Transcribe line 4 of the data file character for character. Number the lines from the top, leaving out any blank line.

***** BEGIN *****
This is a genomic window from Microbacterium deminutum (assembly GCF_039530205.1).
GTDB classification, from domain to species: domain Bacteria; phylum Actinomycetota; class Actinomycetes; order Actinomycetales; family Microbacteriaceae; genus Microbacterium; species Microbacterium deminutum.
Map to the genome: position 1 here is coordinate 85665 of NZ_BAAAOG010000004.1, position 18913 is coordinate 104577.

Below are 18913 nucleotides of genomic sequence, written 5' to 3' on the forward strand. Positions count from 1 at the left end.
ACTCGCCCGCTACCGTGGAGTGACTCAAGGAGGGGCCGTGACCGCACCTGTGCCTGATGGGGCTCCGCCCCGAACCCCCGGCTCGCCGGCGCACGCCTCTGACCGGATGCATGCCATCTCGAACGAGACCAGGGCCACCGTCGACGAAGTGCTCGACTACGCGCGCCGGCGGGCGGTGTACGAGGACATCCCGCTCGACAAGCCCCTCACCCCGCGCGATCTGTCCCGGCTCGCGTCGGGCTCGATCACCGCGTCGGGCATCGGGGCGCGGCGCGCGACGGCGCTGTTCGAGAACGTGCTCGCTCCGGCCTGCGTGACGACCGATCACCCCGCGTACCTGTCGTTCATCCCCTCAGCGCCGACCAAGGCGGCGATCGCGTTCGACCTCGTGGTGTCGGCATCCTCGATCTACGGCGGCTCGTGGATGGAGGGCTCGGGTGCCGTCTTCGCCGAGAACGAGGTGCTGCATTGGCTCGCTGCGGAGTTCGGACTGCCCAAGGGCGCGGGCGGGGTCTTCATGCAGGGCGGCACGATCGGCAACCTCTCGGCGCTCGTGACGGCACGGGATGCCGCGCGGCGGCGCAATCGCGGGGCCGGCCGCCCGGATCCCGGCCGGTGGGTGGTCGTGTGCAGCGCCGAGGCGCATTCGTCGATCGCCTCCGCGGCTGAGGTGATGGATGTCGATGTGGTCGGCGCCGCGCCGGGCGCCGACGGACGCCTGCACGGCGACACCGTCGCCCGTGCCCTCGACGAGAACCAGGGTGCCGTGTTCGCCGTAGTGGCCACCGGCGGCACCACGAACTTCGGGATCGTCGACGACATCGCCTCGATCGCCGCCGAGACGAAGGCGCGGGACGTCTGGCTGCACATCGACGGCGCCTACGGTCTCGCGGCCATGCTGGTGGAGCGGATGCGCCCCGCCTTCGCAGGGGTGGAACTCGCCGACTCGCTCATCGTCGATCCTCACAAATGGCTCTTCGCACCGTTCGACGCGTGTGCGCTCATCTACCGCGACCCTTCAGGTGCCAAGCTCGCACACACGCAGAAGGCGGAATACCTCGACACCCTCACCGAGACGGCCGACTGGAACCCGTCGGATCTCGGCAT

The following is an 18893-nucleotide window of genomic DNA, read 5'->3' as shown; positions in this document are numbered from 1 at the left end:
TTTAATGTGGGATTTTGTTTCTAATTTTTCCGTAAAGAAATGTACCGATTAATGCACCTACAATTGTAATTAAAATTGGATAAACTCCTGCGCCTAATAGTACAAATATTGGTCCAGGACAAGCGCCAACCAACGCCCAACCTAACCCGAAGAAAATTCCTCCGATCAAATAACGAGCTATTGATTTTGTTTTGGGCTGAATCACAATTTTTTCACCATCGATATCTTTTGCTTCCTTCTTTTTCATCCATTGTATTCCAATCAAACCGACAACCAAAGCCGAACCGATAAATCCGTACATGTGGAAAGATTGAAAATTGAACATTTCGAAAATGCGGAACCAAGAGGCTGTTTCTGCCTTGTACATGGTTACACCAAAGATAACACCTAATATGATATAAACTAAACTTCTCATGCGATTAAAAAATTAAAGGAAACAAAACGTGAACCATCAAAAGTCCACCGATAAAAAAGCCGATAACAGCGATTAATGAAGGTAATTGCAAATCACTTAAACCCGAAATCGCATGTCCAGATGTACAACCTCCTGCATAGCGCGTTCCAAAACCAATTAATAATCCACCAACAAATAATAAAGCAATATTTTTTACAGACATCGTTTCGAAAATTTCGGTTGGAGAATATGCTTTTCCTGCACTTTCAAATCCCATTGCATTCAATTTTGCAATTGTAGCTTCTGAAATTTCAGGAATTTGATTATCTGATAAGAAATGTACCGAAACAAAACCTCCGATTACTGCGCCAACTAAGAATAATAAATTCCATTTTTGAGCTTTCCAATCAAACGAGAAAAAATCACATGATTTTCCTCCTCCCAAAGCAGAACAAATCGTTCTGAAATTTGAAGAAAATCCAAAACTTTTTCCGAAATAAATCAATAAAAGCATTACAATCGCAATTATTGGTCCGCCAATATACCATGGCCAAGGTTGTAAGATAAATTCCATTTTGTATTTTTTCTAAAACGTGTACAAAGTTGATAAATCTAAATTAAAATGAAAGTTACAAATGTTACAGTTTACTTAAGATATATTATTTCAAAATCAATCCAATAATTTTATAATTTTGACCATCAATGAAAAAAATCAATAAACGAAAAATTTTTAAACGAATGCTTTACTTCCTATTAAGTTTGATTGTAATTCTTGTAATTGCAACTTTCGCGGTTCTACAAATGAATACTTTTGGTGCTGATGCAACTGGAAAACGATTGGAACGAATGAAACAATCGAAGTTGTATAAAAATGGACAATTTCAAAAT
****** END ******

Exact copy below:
Below are 18913 nucleotides of genomic sequence, written 5' to 3' on the forward strand. Positions count from 1 at the left end.